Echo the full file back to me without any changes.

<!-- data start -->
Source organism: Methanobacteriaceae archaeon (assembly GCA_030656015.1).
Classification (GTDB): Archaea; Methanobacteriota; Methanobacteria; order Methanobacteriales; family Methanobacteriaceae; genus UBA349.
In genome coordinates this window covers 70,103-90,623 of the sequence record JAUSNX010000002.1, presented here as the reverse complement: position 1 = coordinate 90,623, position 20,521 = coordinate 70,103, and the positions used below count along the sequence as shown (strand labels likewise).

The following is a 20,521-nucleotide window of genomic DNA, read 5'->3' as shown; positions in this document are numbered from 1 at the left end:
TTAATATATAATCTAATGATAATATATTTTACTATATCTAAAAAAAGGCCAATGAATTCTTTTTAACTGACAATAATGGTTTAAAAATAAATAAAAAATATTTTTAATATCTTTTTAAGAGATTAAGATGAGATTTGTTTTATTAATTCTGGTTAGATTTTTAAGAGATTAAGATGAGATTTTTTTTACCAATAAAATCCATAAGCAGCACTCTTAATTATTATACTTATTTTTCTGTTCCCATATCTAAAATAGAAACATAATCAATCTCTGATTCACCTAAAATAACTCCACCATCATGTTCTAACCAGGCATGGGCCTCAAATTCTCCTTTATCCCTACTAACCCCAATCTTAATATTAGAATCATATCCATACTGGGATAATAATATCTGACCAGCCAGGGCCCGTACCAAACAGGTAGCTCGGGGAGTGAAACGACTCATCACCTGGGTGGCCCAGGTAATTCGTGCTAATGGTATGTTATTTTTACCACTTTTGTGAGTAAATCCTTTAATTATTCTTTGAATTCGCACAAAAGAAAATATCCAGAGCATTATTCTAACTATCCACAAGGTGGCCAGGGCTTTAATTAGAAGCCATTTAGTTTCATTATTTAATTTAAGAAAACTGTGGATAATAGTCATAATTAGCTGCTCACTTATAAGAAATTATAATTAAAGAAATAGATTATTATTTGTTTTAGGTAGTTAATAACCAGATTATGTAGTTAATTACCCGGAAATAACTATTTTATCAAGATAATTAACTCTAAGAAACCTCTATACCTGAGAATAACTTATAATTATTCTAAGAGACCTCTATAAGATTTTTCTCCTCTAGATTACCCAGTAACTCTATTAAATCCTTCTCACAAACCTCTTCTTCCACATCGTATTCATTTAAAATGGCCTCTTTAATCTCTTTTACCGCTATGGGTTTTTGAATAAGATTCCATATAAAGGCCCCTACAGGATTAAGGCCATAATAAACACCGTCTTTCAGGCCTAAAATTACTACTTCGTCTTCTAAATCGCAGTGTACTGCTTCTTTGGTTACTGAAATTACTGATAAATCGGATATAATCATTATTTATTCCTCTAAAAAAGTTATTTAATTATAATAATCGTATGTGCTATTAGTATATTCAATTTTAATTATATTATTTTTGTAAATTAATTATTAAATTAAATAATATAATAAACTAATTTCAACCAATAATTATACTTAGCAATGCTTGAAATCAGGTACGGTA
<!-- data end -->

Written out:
Source organism: Methanobacteriaceae archaeon (assembly GCA_030656015.1).
Classification (GTDB): Archaea; Methanobacteriota; Methanobacteria; order Methanobacteriales; family Methanobacteriaceae; genus UBA349.
In genome coordinates this window covers 70,103-90,623 of the sequence record JAUSNX010000002.1, presented here as the reverse complement: position 1 = coordinate 90,623, position 20,521 = coordinate 70,103, and the positions used below count along the sequence as shown (strand labels likewise).

The following is a 20,521-nucleotide window of genomic DNA, read 5'->3' as shown; positions in this document are numbered from 1 at the left end:
TTAATATATAATCTAATGATAATATATTTTACTATATCTAAAAAAAGGCCAATGAATTCTTTTTAACTGACAATAATGGTTTAAAAATAAATAAAAAATATTTTTAATATCTTTTTAAGAGATTAAGATGAGATTTGTTTTATTAATTCTGGTTAGATTTTTAAGAGATTAAGATGAGATTTTTTTTACCAATAAAATCCATAAGCAGCACTCTTAATTATTATACTTATTTTTCTGTTCCCATATCTAAAATAGAAACATAATCAATCTCTGATTCACCTAAAATAACTCCACCATCATGTTCTAACCAGGCATGGGCCTCAAATTCTCCTTTATCCCTACTAACCCCAATCTTAATATTAGAATCATATCCATACTGGGATAATAATATCTGACCAGCCAGGGCCCGTACCAAACAGGTAGCTCGGGGAGTGAAACGACTCATCACCTGGGTGGCCCAGGTAATTCGTGCTAATGGTATGTTATTTTTACCACTTTTGTGAGTAAATCCTTTAATTATTCTTTGAATTCGCACAAAAGAAAATATCCAGAGCATTATTCTAACTATCCACAAGGTGGCCAGGGCTTTAATTAGAAGCCATTTAGTTTCATTATTTAATTTAAGAAAACTGTGGATAATAGTCATAATTAGCTGCTCACTTATAAGAAATTATAATTAAAGAAATAGATTATTATTTGTTTTAGGTAGTTAATAACCAGATTATGTAGTTAATTACCCGGAAATAACTATTTTATCAAGATAATTAACTCTAAGAAACCTCTATACCTGAGAATAACTTATAATTATTCTAAGAGACCTCTATAAGATTTTTCTCCTCTAGATTACCCAGTAACTCTATTAAATCCTTCTCACAAACCTCTTCTTCCACATCGTATTCATTTAAAATGGCCTCTTTAATCTCTTTTACCGCTATGGGTTTTTGAATAAGATTCCATATAAAGGCCCCTACAGGATTAAGGCCATAATAAACACCGTCTTTCAGGCCTAAAATTACTACTTCGTCTTCTAAATCGCAGTGTACTGCTTCTTTGGTTACTGAAATTACTGATAAATCGGATATAATCATTATTTATTCCTCTAAAAAAGTTATTTAATTATAATAATCGTATGTGCTATTAGTATATTCAATTTTAATTATATTATTTTTGTAAATTAATTATTAAATTAAATAATATAATAAACTAATTTCAACCAATAATTATACTTAGCAATGCTTGAAATCAGGTACGGTA